The Uncomfortable “Screenostic” Breast Ultrasound Imaging Dilemma
For those of you who have completed a mammography rotation or are beginning to practice mammography, you may notice ordering physicians prescribe a diagnostic mammogram along with a diagnostic and screening ultrasound. One example would be the doctor who orders a mammogram for a unilateral breast asymmetry with an accompanying bilateral diagnostic ultrasound. Or other times, the ordering doctor will specify to perform an ultrasound for pain on one breast. Yet he/she orders a bilateral breast ultrasound that the patient expects to get done. One of my former excellent mammographers had called these sorts of situations “screenostic studies”. And, I think that is a great descriptive name since these breast ultrasounds encompass both a “diagnostic” and a “screening” component. So, I kind of took to the name, “screenostic“. Now, I use it all the time.
Issues Behind The “Screenostic” Ultrasound
For me, I always find this situation very frustrating. You are never quite sure if the ordering physician means to order the study as a screening ultrasound. Or, did they really mean for the study to be diagnostic and accidentally order a bilateral breast ultrasound? Perhaps, he/she was not thinking about it or did not understand the purpose of the ultrasound. Unfortunately often times, you will never know the answer.
So, let me give you an example of what happens when you confront the issue head on. You call the physician to learn his/her ordering intentions, taking away precious minutes of your valuable time. Then, when you ask the ordering physician what he/she really wanted, the physician often becomes indignant because it “wastes their time”. On top of this, the patient forms expectations that they are going to receive a bilateral ultrasound because it is “better” than a one sided diagnostic ultrasound. Now, they have to wait longer. And if you decide to change the order, you now have to waste additional time to persuade the patient that he/she only really needs a unilateral breast ultrasound.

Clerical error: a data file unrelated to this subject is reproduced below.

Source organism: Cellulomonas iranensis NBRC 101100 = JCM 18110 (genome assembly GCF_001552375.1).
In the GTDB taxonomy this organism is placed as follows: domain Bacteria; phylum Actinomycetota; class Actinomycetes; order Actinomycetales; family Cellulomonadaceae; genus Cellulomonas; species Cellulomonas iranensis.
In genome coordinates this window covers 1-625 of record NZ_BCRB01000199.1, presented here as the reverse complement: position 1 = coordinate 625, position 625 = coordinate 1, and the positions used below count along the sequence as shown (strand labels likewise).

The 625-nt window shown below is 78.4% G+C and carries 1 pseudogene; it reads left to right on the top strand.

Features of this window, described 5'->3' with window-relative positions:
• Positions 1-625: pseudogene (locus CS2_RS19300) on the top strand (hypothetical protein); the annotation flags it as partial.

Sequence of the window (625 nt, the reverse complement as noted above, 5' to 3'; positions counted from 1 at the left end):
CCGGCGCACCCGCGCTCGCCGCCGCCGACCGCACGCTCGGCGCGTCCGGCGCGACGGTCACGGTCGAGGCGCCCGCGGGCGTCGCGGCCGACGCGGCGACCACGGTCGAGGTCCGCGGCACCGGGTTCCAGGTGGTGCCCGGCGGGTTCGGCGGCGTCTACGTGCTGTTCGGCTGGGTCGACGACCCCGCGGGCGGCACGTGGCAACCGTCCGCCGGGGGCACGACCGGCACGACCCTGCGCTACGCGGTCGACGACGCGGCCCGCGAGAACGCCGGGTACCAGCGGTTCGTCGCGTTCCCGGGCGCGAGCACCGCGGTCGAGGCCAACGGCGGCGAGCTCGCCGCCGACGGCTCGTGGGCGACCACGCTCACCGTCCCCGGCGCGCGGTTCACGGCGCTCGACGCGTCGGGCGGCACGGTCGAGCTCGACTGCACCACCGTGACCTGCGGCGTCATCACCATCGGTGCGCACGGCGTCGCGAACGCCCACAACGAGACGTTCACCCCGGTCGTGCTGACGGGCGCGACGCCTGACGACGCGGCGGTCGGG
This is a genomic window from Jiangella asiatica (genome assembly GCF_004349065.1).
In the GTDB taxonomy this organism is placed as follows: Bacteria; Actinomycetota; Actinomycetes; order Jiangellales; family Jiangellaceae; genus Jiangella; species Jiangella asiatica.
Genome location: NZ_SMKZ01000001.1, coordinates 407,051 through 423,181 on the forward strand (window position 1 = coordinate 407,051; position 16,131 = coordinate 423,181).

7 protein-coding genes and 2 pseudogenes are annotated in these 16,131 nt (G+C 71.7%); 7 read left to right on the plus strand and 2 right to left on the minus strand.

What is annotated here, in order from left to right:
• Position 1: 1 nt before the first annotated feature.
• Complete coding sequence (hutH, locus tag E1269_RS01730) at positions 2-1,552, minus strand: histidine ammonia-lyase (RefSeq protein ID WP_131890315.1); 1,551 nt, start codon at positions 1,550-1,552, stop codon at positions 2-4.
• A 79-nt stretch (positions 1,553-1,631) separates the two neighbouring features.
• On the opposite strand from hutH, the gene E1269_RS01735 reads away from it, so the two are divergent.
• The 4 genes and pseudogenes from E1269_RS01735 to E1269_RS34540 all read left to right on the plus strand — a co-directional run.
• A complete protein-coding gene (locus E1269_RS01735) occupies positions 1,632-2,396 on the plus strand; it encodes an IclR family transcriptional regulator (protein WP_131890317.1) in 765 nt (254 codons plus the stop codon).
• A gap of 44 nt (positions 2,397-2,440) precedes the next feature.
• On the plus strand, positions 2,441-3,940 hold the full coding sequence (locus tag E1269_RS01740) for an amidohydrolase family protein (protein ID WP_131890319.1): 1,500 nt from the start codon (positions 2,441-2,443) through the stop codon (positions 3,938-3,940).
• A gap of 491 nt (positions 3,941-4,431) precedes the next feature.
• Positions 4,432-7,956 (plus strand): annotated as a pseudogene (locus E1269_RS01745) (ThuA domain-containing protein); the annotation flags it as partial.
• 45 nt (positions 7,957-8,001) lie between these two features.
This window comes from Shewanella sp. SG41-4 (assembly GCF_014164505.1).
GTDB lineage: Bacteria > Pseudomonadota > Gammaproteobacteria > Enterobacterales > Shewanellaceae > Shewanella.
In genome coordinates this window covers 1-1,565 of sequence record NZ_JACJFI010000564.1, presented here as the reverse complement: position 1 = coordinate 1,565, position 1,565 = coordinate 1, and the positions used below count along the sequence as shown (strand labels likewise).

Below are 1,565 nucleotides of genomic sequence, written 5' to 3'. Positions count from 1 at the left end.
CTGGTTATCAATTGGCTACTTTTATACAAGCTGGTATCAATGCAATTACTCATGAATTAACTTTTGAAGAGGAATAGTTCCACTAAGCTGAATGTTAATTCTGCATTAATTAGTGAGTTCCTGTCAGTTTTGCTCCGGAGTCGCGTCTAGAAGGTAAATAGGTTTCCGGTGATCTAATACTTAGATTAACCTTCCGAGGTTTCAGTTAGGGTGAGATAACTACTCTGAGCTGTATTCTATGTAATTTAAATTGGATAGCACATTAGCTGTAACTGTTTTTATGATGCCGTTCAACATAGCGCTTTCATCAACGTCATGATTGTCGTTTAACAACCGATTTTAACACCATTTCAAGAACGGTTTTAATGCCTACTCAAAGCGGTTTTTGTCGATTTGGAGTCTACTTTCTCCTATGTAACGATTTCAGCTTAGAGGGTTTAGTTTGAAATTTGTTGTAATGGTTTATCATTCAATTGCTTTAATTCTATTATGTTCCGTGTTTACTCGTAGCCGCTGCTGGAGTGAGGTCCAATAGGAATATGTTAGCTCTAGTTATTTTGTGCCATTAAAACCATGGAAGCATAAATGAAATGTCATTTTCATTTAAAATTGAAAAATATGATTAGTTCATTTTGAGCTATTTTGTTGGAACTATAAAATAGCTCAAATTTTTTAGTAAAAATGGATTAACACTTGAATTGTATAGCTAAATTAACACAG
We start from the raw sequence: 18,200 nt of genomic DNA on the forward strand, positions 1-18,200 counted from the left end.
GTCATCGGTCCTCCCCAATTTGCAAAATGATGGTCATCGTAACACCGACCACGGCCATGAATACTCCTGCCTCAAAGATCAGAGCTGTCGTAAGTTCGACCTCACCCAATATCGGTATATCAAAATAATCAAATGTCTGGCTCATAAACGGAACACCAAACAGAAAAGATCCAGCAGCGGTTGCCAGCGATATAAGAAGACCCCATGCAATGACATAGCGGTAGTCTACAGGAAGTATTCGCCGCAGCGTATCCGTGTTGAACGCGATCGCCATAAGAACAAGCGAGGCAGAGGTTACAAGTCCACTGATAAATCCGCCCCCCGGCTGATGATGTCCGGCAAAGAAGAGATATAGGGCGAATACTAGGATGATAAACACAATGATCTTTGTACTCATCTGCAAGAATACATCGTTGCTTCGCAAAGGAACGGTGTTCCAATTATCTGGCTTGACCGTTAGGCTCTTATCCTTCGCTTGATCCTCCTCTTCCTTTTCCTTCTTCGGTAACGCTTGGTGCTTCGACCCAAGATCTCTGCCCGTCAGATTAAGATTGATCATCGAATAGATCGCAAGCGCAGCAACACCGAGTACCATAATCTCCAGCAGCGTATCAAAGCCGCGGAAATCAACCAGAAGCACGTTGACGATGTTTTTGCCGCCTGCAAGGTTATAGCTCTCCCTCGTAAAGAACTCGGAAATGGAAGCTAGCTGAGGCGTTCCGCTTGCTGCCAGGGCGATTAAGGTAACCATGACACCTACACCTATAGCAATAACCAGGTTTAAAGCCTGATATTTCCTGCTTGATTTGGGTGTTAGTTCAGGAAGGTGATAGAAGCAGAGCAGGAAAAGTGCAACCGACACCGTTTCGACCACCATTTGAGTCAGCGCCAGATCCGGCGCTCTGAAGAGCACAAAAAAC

Bottom line. All hell breaks loose. You have a mixture of undecipherable physician expectations and unfounded patient expectations to complete the study. The radiologist is unhappy; the patient is angry, and the ordering physician is upset. It is a lose, lose, lose situation.
So what finally happens? Regardless of whether the study is indicated and regardless of the true intentions of the ordering physician, the technologist completes the study. It’s just a heck of a lot easier. But, it is all a waste of time and money.
Call To Arms!
I only see two potential ways out of this daily breast imaging mess. First, we need intense education for the ordering physicians. In most practices, however, this road is a difficult one. It can be next to impossible to get through to all the referring physicians in a large practice. And, referrers just want to order and write their scripts without dealing with the implications. It takes too much time to “listen” to the meager radiologist or to set up an educational outreach program.
Second (and I may get a lot of backlash for this one), enter clinical decision support systems. If only a system could force the ordering physician to make a clear prescription so that the ambiguity of an order would be clarified. Clinical decision support systems would do just that.
You may think that I am just whining and complaining. But this issue has real implications for patient well-being and workflow on a daily basis. Oh well, in the end, it is just another dilemma that occurs when the clinician controls the ordering of imaging studies instead of the true imaging experts, the radiologist. Let’s take it back!!!